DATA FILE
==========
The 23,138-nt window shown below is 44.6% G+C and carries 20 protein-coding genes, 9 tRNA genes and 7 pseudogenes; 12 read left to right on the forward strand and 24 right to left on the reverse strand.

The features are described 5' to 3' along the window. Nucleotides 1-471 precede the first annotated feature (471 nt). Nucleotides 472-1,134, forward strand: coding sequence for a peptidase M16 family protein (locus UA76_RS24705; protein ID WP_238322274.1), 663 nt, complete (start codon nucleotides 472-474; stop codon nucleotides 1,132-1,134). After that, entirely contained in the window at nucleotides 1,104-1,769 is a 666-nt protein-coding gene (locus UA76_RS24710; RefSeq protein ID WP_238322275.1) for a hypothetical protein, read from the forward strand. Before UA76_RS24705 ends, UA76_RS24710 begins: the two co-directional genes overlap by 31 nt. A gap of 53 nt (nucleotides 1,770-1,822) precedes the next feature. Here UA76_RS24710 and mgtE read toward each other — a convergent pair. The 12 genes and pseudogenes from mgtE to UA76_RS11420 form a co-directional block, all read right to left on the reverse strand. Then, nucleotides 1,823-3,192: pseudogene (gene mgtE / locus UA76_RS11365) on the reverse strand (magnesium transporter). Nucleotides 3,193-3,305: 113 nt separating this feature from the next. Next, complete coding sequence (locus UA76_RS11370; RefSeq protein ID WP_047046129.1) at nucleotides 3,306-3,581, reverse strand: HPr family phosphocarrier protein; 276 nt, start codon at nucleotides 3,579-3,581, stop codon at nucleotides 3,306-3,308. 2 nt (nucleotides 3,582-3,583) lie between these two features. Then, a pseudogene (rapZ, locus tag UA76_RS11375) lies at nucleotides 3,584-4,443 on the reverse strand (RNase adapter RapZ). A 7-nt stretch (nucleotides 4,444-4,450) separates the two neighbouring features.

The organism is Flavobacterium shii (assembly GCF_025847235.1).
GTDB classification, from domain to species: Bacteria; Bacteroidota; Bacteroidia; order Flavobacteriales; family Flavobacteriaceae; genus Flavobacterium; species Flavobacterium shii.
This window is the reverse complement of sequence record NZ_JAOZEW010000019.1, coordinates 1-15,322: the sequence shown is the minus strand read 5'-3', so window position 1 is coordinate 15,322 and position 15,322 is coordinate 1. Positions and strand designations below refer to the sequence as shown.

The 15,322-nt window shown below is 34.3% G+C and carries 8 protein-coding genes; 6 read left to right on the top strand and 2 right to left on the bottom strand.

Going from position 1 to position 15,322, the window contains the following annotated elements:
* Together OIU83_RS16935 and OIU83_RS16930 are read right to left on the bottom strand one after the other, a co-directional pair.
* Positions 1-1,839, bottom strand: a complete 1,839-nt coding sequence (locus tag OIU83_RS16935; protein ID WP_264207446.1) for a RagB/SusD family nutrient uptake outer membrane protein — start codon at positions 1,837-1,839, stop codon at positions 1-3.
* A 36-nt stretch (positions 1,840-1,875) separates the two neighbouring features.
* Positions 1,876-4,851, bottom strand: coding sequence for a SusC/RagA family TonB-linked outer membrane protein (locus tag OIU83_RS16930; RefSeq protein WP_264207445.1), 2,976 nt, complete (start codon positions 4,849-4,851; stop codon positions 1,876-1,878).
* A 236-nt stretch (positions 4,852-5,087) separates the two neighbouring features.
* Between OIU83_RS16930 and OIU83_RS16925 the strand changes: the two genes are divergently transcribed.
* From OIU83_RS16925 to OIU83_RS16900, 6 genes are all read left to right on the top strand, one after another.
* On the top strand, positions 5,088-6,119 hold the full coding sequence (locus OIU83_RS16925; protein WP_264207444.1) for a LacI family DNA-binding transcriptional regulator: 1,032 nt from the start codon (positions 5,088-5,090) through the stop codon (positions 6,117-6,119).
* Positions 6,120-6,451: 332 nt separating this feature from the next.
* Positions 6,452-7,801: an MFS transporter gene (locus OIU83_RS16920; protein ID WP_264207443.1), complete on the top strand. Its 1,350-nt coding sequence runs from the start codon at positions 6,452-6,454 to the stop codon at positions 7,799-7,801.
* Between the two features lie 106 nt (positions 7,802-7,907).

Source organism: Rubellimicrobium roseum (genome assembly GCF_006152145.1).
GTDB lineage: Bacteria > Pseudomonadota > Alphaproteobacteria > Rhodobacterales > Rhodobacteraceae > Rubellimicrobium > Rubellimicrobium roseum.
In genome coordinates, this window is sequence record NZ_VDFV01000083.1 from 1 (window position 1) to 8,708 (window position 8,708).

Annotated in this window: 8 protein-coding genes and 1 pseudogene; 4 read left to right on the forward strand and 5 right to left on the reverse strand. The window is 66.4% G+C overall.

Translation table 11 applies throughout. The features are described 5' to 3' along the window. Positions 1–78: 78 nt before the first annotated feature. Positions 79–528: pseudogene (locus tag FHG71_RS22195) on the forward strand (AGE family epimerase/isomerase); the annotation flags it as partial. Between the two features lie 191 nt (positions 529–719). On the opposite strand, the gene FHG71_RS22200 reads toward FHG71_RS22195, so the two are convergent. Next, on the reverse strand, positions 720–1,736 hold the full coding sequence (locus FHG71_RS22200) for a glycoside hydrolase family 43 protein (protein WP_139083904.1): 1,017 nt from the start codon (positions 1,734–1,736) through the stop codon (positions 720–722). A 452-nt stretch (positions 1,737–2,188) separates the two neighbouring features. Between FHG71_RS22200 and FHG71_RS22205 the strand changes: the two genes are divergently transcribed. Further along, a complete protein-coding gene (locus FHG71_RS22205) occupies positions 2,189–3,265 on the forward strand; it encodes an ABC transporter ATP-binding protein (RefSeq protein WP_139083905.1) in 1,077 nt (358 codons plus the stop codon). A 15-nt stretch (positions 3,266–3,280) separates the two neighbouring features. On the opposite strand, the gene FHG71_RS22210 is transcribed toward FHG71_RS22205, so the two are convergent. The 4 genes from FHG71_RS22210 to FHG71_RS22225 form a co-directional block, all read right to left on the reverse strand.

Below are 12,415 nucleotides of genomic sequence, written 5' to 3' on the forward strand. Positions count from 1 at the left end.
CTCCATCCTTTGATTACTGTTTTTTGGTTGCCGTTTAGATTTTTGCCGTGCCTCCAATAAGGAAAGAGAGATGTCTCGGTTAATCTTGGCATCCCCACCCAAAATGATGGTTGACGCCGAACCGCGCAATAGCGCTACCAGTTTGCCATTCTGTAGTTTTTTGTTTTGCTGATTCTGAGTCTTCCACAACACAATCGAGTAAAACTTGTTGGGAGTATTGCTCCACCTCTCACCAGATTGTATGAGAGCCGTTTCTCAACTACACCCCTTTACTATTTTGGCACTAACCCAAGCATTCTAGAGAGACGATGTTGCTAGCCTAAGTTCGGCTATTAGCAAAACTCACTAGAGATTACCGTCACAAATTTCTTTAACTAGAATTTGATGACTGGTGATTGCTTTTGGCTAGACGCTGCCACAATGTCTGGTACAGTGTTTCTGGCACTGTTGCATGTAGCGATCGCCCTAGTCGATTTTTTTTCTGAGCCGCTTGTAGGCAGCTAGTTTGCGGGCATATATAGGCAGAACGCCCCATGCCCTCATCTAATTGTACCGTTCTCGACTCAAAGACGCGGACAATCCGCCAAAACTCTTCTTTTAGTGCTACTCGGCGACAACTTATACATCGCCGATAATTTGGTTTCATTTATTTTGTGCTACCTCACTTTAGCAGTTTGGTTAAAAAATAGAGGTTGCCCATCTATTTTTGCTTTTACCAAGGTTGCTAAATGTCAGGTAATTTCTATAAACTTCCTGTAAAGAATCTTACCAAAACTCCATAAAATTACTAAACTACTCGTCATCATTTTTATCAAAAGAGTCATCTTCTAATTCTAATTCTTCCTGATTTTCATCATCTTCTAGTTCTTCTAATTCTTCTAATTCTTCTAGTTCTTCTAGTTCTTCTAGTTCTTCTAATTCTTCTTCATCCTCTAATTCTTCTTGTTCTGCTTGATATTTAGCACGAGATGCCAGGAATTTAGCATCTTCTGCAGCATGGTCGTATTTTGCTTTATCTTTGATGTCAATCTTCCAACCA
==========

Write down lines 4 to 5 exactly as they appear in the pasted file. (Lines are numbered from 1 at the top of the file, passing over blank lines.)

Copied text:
GTDB classification, from domain to species: Bacteria; Bacteroidota; Bacteroidia; order Flavobacteriales; family Flavobacteriaceae; genus Flavobacterium; species Flavobacterium shii.
This window is the reverse complement of sequence record NZ_JAOZEW010000019.1, coordinates 1-15,322: the sequence shown is the minus strand read 5'-3', so window position 1 is coordinate 15,322 and position 15,322 is coordinate 1. Positions and strand designations below refer to the sequence as shown.